How about this: A friend of mine waits over a year to see a specialist, gets the OK for the operation and while on the table, the anesthetist comments on her wait, "You should have complained harder." Really? Is that what we need to do? Become obnoxious whiners? Maybe make things out to be worse than they are to get ahead of the guy behind us? That's not slipping through a medical crack, but it shows you that there ARE serious issues in our medical overload.
Besides being overwhelmed with the baby boomers aging faster than bananas that have been frozen, our doctors are being top-loaded and inundated with a system already overtaxed.
Of course there are fail safes so that these things don't happen BUT, we're dealing with human error here and anything that gets overloaded will start to smoke under pressure.
So what can YOU do to make sure you don't fall into this chasm?
First off, when a doctor orders a test done on you, you have the right to receive a copy of the results. That means, after you have sat before the doctor who explains as best as she/he can in layman terms what it is you have and need, you can take that test copy home with you and have another chance to go over it. Lots of times a doctor will press you to make a decision based on test results while still in their office. Sometimes their opinion of what you should do might NOT be in your best interest. Maybe, say for breast cancer, instead of going through a lumpectomy to remove a small tumour, you might want to see about removing the entire breast instead of facing a possibility of a recurrence later down the road. For many of us, the thought that cancer may pop up again NEVER leaves your mind. Maybe you want a second opinion on how to handle the situation, possibly non-traditionally through naturalists/herbalists and other trained specialists. I wouldn't recommend that, but some people want to give it a try and it is their right to do so.
Second, know that your health is your responsibility, NOT your physician's. Giving yourself over completely to the care of your doctor is not your best move. You need to work with them, but not totally rely on one of the busiest people you may ever meet. Your doctor is possibly juggling dozens of people's charts, concerns, tests and results every day. See how you can get lost in that?
After seeing a patient, most doctors make notes in the patient's charts. But what if they get distracted, pulled away for a bit of time, maybe they have a crisis at home ... anything can happen.
What am I saying? Look out for yourself and your loved ones. Follow through on test appointments, ask questions about how long before you can expect calls and answers and then mark that on your calendar. Take notes while in a doctor's office. Use the phone and talk to receptionists at specialist's yourself. Find out how backed up a doctor is, if they received your paper work. Do what you need to do, but do NOT just sit there and wait for your doctor to come to your rescue. It may never happen.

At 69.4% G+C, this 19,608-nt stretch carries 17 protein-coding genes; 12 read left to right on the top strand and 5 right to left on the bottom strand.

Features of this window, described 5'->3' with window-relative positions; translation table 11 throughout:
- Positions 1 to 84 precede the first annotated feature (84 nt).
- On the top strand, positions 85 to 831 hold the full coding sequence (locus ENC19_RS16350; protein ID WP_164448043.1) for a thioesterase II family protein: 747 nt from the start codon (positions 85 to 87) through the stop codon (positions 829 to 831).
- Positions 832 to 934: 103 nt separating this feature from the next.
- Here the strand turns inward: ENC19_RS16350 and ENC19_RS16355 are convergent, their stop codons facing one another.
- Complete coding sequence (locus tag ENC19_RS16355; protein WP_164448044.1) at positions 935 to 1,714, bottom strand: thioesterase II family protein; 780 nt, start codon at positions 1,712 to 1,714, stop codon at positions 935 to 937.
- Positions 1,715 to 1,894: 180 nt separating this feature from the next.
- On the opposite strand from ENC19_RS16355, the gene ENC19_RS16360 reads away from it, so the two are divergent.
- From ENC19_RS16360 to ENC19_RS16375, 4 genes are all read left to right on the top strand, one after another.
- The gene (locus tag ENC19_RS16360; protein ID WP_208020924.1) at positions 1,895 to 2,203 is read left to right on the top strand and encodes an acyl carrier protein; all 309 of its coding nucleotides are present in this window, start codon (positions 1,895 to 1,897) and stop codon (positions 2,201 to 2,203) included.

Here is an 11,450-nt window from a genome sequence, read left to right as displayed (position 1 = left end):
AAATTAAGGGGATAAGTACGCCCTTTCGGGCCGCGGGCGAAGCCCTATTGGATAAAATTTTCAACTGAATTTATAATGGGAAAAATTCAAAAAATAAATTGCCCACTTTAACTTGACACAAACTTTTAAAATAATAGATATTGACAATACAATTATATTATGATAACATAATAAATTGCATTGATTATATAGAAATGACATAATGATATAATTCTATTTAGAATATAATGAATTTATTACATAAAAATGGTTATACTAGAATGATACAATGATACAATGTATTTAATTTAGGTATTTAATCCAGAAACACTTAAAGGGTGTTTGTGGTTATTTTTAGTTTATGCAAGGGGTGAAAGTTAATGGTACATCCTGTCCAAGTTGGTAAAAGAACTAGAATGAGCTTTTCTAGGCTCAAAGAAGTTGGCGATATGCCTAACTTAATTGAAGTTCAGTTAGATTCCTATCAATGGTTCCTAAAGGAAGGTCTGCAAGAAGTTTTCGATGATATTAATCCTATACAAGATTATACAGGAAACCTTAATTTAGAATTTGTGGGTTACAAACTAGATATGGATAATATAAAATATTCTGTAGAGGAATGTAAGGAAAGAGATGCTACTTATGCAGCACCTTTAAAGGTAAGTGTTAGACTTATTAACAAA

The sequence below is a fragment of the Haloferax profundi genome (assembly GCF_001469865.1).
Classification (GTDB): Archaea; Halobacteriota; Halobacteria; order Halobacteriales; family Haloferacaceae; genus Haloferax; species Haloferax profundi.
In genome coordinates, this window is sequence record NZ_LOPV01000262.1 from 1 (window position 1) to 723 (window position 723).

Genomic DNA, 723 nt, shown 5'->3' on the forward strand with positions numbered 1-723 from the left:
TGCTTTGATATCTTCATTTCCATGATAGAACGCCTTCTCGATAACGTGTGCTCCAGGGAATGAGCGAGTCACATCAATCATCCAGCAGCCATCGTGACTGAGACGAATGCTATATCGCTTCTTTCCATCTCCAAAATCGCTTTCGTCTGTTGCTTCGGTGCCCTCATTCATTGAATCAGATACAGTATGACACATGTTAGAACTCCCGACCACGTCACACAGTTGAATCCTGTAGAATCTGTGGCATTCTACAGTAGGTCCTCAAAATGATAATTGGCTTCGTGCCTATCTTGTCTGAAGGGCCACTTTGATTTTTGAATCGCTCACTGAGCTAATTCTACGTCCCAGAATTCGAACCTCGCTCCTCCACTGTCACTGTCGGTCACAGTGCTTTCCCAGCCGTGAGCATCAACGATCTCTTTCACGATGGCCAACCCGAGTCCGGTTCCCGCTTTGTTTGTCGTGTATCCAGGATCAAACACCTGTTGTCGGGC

And wouldn't that be sad, if you lost your life because of a crack in an over-loaded system. Maybe your name was misspelled or your file was buried in the wrong row. Possibly someone's dog ate it- (worked for me in Grade School)? You going to bet your life that no-one will make a mistake when it becomes your turn?
Guess what- it's only going to get worse! So get over it and get out there and squeak (nicely, please!)if you have to, just do what you can to help prevent slipping into the ever-widening chasm of today's medical world.
Wednesday, August 27, 2014
When things are at their worst, it means they can only get better. Ain't no way but "up" from the bottom. Or so I tell myself.
If you are depressed, I strongly urge you to seek professional help. Your local Health Clinic can offer you more information in your area.
Tuesday, August 12, 2014
Friday, July 18, 2014
Thursday, June 19, 2014
The best news is it didn't hurt! There was no pain, no blood drawn, no contortoning my limbs into pretzel positions.
Being sent for a bone density scan can be as easy as going to the salon. Probably easier.
For me, getting to Prince George, a 3.5 hour drive down the highway, for the date I was given was the biggest issue. But here in the mighty north we have a solution called the Northern Health bus, where for the meager price of $10 one way, I was picked up, suitcase in hand, by the driver of a very large bus, complete with total wheel chair accessibility and gaped seating space and washroom, and left to sit back and enjoy someone else's driving down the highway.(www.northernhealth.ca or 1-888-647-4997)
What pleasure! I sat far enough back in the bus to not notice what was happening between the driver and the road. I pulled out my book, snuggled in and lost myself to someone else's world for a bit. A quick stop for another passenger (that made three of us) in Vanderhoof and we continued along, arriving in P.G. well ahead of the estimated four hour journey.
With the bus getting in at 7 pm, I had to overnight to make my appointment the following day at 11 am. This might be an issue with some, but there are hotels/motels in PG that will give you a medical discount for the asking.. And there's always the new Canadian Cancer Society's Kordyban Lodge that will take cancer related guests for $45 a night and non cancer related guests for $55 a night, three meals included.(Call them for info and reservations at 250-562-3535)
I was fortunate to stay with family overnight.